[Top][All Lists]

[Date Prev][Date Next][Thread Prev][Thread Next][Date Index][Thread Index]

Re: [Bug-apl] Tree Traversal in gnu-apl

From: Rowan Cannaday
Subject: Re: [Bug-apl] Tree Traversal in gnu-apl
Date: Thu, 10 Oct 2019 12:53:55 -0400

btw not correct, but at least its valid apl, which is a start.

On Thu, Oct 10, 2019 at 12:34 PM Rowan Cannaday <address@hidden> wrote:
Thank you Jürgen.

I found translating the late John Scholes APL videos on youtube from dyalog specific syntax to gnu-apl helpful.

For example, here is his "naive" algorithm for counting all the leaf nodes in a tree:
      dfs ← {⊃∇⍨/⌽(⊂⍺ ⍺⍺ ⍵),⍺ ⍵⍵ ⍵}
      0 {⍺+0=≡⍵} dfs {(0=≡⍵)↓,⍵} (1 2)(3 4)

I had a longer write up, but I seem to have solved it whilst troubleshooting.
Here is the translation if anybody else is interested:
      dfs ← {⊃(⍶ {⍺(⍶ dfs ⍹)⍵} ⍹)/⌽(⊂⍺ ⍶ ⍵),⍺ ⍹ ⍵}
      0 ({⍺+0=≡⍵} dfs {⍺⊢(0=≡⍵)↓,⍵}) (1 2)(3 4)

It seems dyalog does some implicit argument passing with the '∇'operator, as well seems to be less stringent than gnu-apl with regards to uninitialized arguments (needing '⍺⊢' in right operator function). No complaints by me, I prefer explicit to implicit.

I will likely continue on with this at some point, so don't be surprised if I use this thread as a journal.

- Rowan

On Thu, Oct 10, 2019 at 11:22 AM Dr. Jürgen Sauermann <mail@jürgen-sauermann.de> wrote:
Hi Rowan,

not sure if it helps, but the term accumulator makes me think of the reduction
operator rather than the rank operator:

      {⍺,1+⍵} / 1 2 3
 1 3 5

Not sure, though what you want to compute.

The syntax of the rank operator in the ISO standard is IMHO broken. The syntax:

Z←f ⍤ y B

has a rather ambiguous right argument j B with no rules as to where j end and B begins.
For example:

Z←f⍤1 2 3 4 5

could mean:

j = 1 and B = 2 3 4 5   or:
j = 1 2 and B = 3 4 5   or even:
j = 1 2 3 and B = 4 5

GNU APL uses some crude rules to resolve such cases, but in order
to get a predictable result, you need to properly use parentheses like this:

Z←(f⍤1) 2 3 4 5

or, as a cleaner though non-standard alternative syntax, make j
an axis argument:

Z←f⍤[1] 2 3 4 5

It is very difficult to get all that right, therefore I never use ⍤.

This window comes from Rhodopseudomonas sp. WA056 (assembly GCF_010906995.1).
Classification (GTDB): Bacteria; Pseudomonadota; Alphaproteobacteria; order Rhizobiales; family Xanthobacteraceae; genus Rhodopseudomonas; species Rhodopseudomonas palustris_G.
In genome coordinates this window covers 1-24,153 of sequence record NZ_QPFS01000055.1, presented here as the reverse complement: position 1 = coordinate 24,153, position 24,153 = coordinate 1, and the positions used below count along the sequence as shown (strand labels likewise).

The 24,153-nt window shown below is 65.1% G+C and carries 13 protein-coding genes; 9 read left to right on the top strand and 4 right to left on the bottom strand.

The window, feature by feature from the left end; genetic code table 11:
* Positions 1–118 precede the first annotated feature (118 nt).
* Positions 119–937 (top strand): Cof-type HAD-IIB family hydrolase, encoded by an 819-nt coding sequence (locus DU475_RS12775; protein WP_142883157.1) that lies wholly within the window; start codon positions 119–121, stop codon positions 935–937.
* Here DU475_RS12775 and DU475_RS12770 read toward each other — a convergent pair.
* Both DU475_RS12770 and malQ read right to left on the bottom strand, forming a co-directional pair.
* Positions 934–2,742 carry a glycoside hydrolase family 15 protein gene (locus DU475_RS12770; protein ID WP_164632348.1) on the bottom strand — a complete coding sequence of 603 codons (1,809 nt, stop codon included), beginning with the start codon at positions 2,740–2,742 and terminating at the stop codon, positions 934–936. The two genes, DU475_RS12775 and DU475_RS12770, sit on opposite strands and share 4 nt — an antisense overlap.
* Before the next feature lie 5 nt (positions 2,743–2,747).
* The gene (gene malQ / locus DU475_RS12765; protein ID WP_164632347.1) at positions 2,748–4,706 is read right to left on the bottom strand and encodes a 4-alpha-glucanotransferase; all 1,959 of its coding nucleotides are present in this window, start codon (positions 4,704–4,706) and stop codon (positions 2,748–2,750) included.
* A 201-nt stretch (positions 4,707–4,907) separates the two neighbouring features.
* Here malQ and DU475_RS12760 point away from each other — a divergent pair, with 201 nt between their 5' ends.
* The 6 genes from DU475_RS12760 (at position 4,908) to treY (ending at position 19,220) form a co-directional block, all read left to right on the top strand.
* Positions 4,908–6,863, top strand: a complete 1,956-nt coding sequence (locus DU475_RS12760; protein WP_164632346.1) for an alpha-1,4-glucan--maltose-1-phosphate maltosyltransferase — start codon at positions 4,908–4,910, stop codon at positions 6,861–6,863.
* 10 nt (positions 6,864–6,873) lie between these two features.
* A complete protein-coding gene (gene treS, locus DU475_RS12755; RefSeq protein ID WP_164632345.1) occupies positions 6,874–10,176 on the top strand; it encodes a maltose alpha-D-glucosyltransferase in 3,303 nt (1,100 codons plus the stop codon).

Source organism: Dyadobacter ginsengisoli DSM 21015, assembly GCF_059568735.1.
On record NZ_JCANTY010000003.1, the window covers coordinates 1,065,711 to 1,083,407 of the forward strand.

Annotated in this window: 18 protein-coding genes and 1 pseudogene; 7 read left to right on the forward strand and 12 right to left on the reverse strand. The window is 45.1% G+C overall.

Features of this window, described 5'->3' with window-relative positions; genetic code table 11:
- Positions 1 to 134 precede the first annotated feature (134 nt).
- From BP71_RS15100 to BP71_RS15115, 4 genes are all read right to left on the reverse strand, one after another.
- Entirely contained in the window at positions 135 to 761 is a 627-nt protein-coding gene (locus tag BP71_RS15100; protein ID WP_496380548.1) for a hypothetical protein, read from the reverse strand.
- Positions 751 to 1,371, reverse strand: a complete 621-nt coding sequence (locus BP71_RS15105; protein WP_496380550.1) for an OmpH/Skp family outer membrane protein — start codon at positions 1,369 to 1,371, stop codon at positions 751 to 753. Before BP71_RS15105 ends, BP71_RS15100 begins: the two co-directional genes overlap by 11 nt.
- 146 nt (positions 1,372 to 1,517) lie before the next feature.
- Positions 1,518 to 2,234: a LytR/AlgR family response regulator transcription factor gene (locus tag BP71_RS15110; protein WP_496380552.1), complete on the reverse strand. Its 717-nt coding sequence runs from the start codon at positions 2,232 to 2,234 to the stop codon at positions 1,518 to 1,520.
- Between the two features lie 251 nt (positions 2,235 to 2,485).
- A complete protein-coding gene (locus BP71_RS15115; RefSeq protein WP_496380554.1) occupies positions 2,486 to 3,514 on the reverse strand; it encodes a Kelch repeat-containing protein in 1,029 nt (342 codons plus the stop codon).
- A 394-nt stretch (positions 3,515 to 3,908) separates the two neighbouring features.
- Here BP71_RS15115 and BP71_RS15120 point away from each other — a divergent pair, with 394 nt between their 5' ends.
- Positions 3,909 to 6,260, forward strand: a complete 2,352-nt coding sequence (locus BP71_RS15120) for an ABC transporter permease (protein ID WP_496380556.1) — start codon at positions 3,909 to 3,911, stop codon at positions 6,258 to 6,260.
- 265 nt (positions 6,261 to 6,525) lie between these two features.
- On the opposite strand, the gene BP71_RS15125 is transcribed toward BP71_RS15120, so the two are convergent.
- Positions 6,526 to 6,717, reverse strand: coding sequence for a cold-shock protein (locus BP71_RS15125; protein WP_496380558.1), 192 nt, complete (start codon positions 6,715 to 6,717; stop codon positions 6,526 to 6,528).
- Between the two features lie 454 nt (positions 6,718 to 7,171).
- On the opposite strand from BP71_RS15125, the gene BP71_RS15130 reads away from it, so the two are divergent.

Best Regards,
Jürgen Sauermann

On 10/9/19 9:44 PM, Rowan Cannaday wrote:
this seems to be behaving much better:
      foo ← {⍺,{((1+1↑⍵) foo 1↓⍵)}⍣(~0=⍴⍵)⊢⍵}
      ⍬ foo 1 2 3
2 3 4
      5 4 3 foo 1 2 3
5 4 3 2 3 4

On Wed, Oct 9, 2019 at 3:40 PM Rowan Cannaday <address@hidden> wrote:
somebody pointed out that the previous fn was failing because i wasn't calling 'foo' w/ dyadic arguments in the inner dfn

On Wed, Oct 9, 2019 at 2:16 PM Rowan Cannaday <address@hidden> wrote:
interestingly enough this is ok:
      foo ← {⍬{⍺,(1+1↑⍵),(foo 1↓⍵)}⍣(~0=⍴⍵)⍵}
      foo 1 2 3
2 3 4

but this isnt:
      foo ← {⍺{⍺,(1+1↑⍵),(foo 1↓⍵)}⍣(~0=⍴⍵)⍵}
      ⍬ foo 1 2 3
foo[1]  λ←⍺ λ1⍣(∼0=⍴⍵)⍵
      ⎕CR 'foo'
λ←⍺ λ1 ⍵                        
λ←⍺{⍺,(1+1↑⍵),(foo 1↓⍵)}⍣(~0=⍴⍵)⍵

On Wed, Oct 9, 2019 at 1:29 PM Rowan Cannaday <address@hidden> wrote:
making progress...

      foo ← {{(1+1↑⍵),(foo 1↓⍵)}⍣(~0=⍴⍵)⍵}
      foo 1 2 3
2 3 4

On Wed, Oct 9, 2019 at 12:47 PM Rowan Cannaday <address@hidden> wrote:
this is a slightly better way of writing my (still broken) accumulator:
acc←{⍺{⍺ acc 1↑⍵}⍣(0=⍴⍵)⊢⍵}

On Wed, Oct 9, 2019 at 12:40 PM Rowan Cannaday <address@hidden> wrote:
Given a recursive factorial definition:
fact←{{⍵ × fact ⍵-1}⍣(⍵>2)⊢1⌈⍵}

[written by Kacper Gutowski in the 'Recursive Lambda' thread]

I am attempting to write a basic accumulator. This should take an empty vector as the left value argument, and a rank 1 array as the right value argument.
Every iteration it should drop a value from the right value, and append it to the left, until the right value is an empty vector.

I thought I'd be able to do something like the following:
acc←{⍺,{acc 1↑⍵}⍣(0=⍴⍵)⊢⍵}
⍬ acc 1 2 3

But modifying this to say, add a 1 to every number, still returns the input vector ⍵.


On Fri, Sep 27, 2019 at 3:44 PM Rowan Cannaday <address@hidden> wrote:
Hello y'all.

I have been attempting to learn function composition & higher-order functions in gnu-apl, and how to use it to perform tree traversal.


Unfortunately a lot of the syntax used is dyalog & dfn specific, so working out some of the examples is a bit tricky for myself.
(the main inconsistencies are '∇' as a recursive function definition, ⍺⍺ & ⍵⍵ to refer to left and right operands, '@' as the 'at' operator, '⍣' operator differences, as well as possibly others).

Has anybody done 'idiomatic' tree traversal in gnu-apl? Does anybody use primitive composition functions in their code?

Trying to figure out what works and feels natural in the language. Any examples or guidance would be appreciated.


Higher order fns in gnu-apl:
∇Z ← (L twice) B
    Z ← L L B

∇Z ← plusthree B
    Z ← B + 3

∇Z ← g B
    Z ← plusthree twice B

reply via email to

[Prev in Thread] Current Thread [Next in Thread]